That last fact raises a question. What is the track speeder's northward linear momentum in the two frames? In the stationary frame we simply multiply the speeder's mass by thirty miles per hour, so shall we then in our frame multiply the speeder's mass by fifteen miles per hour? Our problem here becomes clearer if we imagine that our train is halted in a station when we first become aware of the track speeder and begin measuring its northward speed. As our train leaves the station and gains speed eastward, we will notice that the northward speed of the track speeder diminishes: the speeder appears to be decelerating in the north-south direction. Now we have no difficulty with the observation that the speeder seems to be gaining speed in the westward direction: that's simply a consequence of the fact that our train is accelerating eastward. But how are we to understand the observation that the speeder seems to be suffering a southward acceleration?
We know that the eastward acceleration of our train cannot lead to a southward force being exerted upon the speeder, because such a force would lead to a violation of the conservation laws. But if no force is being exerted in the north-south direction, then as our train shifts through the continuum of inertial frames from the stationary one to the one moving eastward at almost eighty-seven miles per hour, the northward linear momentum of the speeder remains unchanged. But linear momentum is equal to the product of the body's velocity and mass, so if we do something that changes the velocity without changing the linear momentum, then the mass must change in a way that leaves the product unchanged. In this case the velocity of the speeder is equal to the "proper" velocity of the speeder (the velocity measured in the frame that we regard as stationary) divided by the Lorentz factor between our frame and the "proper" frame, so the mass of the speeder must be equal to the "proper" mass multiplied by that same Lorentz factor.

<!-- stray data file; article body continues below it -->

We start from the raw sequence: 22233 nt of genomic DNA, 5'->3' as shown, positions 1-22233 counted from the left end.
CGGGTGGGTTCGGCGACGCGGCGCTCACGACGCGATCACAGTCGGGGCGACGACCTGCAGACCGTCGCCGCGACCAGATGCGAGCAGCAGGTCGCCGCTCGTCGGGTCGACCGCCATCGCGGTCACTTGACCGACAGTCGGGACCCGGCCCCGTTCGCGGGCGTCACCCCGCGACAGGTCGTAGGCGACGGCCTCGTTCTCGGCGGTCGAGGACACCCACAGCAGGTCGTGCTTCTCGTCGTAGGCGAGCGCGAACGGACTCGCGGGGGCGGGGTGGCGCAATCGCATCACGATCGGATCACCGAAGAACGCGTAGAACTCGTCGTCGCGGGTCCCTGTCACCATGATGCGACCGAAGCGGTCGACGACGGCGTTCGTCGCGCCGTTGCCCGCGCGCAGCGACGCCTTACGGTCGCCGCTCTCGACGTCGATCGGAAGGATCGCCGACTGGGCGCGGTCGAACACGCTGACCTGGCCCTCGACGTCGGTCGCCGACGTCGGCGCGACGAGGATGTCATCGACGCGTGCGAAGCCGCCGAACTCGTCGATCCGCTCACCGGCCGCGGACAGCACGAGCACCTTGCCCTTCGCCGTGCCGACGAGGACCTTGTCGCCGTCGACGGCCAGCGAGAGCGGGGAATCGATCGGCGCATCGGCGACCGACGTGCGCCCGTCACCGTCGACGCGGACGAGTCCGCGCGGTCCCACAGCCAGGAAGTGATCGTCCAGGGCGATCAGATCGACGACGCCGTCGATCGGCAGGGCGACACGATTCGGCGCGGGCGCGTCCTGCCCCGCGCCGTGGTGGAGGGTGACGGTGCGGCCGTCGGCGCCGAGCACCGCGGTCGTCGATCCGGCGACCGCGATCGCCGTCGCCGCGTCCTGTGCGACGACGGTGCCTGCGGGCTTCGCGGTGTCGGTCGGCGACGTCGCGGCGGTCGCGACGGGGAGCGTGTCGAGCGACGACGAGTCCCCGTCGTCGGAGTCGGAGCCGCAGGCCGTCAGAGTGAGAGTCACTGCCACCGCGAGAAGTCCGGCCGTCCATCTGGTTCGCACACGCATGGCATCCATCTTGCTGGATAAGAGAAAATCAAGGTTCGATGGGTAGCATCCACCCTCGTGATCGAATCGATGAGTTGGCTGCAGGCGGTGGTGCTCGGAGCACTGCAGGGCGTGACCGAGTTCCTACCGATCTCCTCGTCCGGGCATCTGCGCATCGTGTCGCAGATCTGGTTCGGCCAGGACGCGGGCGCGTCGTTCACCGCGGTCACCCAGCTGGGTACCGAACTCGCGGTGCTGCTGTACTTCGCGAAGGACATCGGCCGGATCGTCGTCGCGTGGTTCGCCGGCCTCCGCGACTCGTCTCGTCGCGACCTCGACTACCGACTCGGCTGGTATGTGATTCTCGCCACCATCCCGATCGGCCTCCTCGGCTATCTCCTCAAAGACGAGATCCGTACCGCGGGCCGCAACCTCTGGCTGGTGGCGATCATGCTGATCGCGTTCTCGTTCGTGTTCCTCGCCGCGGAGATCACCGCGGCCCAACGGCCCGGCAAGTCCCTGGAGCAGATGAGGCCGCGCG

But previously we have deduced the proposition that mass is conserved; that is, that the mass of a body cannot change spontaneously. Doesn't the increase of mass deduced above violate that conservation law? Not at all, because what we have deduced is not a statement that the mass of the track speeder increases spontaneously. What we have deduced is a statement that the mass of an object is different in different inertial frames and that it appears to increase or decrease as we shift ourselves from one frame to another.
We have also deduced, albeit implicitly, the proposition that the mass of a body is at its minimum in the inertial frame in which the body is motionless. The mass of a body in any inertial frame is thus equal to that minimum mass multiplied by the Lorentz factor between the given inertial frame and the frame in which the body is at rest.
That proposition gives us one more way in which to understand our deduction that nothing can move faster than light. If we were able to accelerate an object continuously, then as it shifted into inertial frames progressively closer to the speed of light its mass would tend toward infinite. We have already deduced that the Universe cannot contain any body with infinite mass, so no body can ever reach the speed of light, much less surpass it.
But is it true to Reality? Do we have any evidence to support this weird claim that bodies are heavier when they move than they are at rest? Indeed we do, most of it from experiments aimed at studying subatomic particles.